SAN MATEO, Calif. -- In an unusual result to an increasingly frequent procedure, a U.S. Patent Office examiner has re-examined and rejected all 104 claims in Tensilica Inc.'s keystone patent 6,477,683.
The claims, which underlie Tensilica's approach to generating tools for configurable processors, were deemed either to be covered by prior art or to not represent a patentable advance.
An anonymous party -- allowed under U.S. patent law -- filed the request to re-examine 41 claims of the patent through Berkeley, Calif., patent attorney James Isbester last May. The Patent Office assigned the re-examination to Leigh Garbowsky.
In the request, Isbester cited three papers, all published before the keystone patent application was filed, that were believed to cover 41 claims in the patent. Garbowsky last month rejected those 41 claims and went on to reject the remaining 63 claims in the patent, citing the papers named in the request for re-examination.
The action is just the beginning, rather than the last word, of the negotiation process that attends patent filings. A spokeswoman for Tensilica said that such requests happen all the time in advanced technology, and that the company does not regard this as anything unusual.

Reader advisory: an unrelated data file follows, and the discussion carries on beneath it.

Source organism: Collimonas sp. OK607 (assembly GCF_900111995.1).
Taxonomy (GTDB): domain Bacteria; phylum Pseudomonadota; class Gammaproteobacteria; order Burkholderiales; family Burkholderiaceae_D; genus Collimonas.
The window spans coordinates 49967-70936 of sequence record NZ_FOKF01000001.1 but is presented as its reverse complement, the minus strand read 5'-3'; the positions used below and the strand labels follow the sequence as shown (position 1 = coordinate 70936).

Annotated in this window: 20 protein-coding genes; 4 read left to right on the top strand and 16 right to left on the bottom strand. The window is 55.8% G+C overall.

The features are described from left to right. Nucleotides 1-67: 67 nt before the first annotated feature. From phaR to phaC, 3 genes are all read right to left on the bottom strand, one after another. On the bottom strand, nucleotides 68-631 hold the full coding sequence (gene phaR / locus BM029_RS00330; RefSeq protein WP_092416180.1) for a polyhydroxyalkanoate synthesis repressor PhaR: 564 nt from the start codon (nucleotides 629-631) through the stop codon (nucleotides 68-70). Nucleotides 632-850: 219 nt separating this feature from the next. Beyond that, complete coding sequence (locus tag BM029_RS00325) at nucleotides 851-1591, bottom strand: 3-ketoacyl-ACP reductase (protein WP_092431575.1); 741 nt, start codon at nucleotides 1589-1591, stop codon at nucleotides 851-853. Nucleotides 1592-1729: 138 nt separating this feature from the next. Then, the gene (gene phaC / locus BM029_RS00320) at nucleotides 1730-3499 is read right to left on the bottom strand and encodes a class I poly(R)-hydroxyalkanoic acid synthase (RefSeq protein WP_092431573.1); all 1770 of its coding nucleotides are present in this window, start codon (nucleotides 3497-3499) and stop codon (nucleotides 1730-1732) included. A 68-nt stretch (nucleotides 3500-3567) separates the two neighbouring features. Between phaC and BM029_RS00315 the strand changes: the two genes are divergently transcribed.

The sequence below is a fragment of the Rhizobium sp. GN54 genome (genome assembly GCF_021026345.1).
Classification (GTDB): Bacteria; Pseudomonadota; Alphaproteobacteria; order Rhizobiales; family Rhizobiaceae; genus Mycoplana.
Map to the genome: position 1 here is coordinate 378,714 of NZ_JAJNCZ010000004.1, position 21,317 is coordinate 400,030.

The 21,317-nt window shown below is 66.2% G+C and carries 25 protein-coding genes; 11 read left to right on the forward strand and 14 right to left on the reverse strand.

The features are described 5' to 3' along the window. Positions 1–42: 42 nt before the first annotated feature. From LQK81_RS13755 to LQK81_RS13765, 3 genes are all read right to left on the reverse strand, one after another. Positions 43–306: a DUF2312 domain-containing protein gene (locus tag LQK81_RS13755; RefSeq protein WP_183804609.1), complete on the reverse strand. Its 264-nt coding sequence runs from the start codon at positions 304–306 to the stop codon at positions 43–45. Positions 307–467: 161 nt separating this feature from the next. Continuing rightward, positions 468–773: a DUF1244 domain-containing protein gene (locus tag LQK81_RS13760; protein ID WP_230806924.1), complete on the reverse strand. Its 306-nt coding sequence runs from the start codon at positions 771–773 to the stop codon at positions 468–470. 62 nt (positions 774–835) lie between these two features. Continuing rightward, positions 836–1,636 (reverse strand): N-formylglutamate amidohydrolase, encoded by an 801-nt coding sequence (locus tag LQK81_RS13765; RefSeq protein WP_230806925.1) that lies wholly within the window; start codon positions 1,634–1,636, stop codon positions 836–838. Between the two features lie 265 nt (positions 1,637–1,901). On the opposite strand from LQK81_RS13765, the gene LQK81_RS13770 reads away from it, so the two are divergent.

"We are preparing our response to the examiner," she said. Until there is a final finding, Tensilica will continue to hold the patent, but will not be allowed to move against anyone for violating it, the spokeswoman said.
Attorney Isbester confirmed that requests for re-examination are not unusual, and in fact are generally granted if properly filed. Approximately 80 percent of re-examinations result in confirmation of at least some of the claims examined, he said.
"The examiner will search for prior art," Isbester said. "If he or she finds something, there will be discussion between the examiner and the claimant." The claim may then be narrowed, but "rarely does it result in a patent being revoked altogether."